Due to its relative newness, and a lack of the public’s understanding of how software works, this is exactly what happens in the software industry every day. People and companies who are looking to develop software are constantly understaffing projects and asking developers to try their hand at certain programs that they have no business working in. Remember, the software industry is just as vast and complex as the legal code…but it changes about 100x as fast. Hmm, its sounds like there needs to be a recalibration in the way that the majority of us think about software and its development!


4) Finally, Software and Technology Have a Constantly Changing Value Chain

New technologies are coming to market on a daily basis; impacting the entire software value chain. For the purposes of this conversation, the software value chain is the connection and interconnection between all the various technologies that are required to create a useful piece of software that works on the internet. The value chain includes: the Domain Name Service (DNS) Server, web server, 3rd party API’s, Core Framework/Core Platform, email server, database server, server security, web browser and operating system. Any changes or updates to one of these can have a negative impact on the whole chain and lead to a downed website or bad user experience. This means that if you build a website or software platform butput no effort forth to maintain it, then any update or change to any link in the chain can lead your once perfectly-running web platform to bug out or even worse, crash.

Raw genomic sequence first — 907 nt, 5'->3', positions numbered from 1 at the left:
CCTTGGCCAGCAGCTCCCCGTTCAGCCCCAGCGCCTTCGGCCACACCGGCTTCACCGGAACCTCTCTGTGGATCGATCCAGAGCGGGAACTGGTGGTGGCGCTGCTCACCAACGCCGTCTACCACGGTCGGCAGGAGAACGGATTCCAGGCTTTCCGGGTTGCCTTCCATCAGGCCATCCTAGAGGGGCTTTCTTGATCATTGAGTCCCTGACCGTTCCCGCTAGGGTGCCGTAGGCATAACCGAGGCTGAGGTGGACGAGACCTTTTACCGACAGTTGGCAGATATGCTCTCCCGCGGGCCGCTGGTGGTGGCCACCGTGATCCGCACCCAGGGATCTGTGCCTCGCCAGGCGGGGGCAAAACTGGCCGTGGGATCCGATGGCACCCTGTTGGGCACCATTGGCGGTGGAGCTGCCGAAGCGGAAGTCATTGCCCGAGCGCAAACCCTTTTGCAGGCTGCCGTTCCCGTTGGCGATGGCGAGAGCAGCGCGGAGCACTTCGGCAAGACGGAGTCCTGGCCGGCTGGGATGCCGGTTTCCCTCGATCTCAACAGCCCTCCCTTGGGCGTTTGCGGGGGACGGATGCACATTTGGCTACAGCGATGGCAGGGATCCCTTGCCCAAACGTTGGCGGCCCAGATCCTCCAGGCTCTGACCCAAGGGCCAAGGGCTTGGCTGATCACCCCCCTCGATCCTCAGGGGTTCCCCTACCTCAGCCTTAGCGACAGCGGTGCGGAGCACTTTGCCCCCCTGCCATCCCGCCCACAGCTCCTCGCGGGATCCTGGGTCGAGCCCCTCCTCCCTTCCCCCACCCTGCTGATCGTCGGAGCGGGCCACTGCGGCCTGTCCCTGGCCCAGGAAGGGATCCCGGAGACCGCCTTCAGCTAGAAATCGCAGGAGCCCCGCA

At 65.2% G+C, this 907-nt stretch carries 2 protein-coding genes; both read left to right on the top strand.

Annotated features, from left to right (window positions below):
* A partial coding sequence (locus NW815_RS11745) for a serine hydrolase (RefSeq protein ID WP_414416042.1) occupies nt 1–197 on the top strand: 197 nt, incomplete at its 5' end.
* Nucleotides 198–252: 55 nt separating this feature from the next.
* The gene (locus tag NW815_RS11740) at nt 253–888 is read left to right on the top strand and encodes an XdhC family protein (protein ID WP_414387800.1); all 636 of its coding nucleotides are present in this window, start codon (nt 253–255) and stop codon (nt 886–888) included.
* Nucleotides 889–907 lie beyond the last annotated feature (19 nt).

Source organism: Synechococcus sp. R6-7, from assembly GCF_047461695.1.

Let’s take a simple example: the browser update. Say Internet Explorer (IE) comes out with a new version and the good people at Microsoft explicitly state that they’re no longer going to support the old version in six months’ time. This means that if your platform isn’t adjusted and made compatible to the newer version, in six months’ time when people visit your website, the UI features that once looked beautiful and elegant may go awry. This is only the simplest of examples, but you get the point. Unlike a house or car, software, at its very foundation, is in a constant state of flux and needs a level of dedicated attention unseen in other industries and products.


If the hardware industry changes fast, imagine how much faster software evolves to fit our everyday needs


If you’ve come this far, clearly, something that’s been said has struck a nerve. Maybe your company put you in charge of hiring a development company to create a piece of internal software….you got (what you think) is a great price, but very few things have gone right since the contract was signed. Maybe you are a freelance developer who’s frustrated by the fact that you’re giving a best effort on each and every one of your projects…only to find that your clients are not fully satisfied with the work you’ve done. Maybe you’re an IT services provider who’s “had it up to here” with a client who is constantly complaining about issues…only they refuse to create a budget to upgrade the software and systems that make their business go. Whatever your case may be, we empathize with you and we hope that this has helped to more clearly articulate the frustrations you have.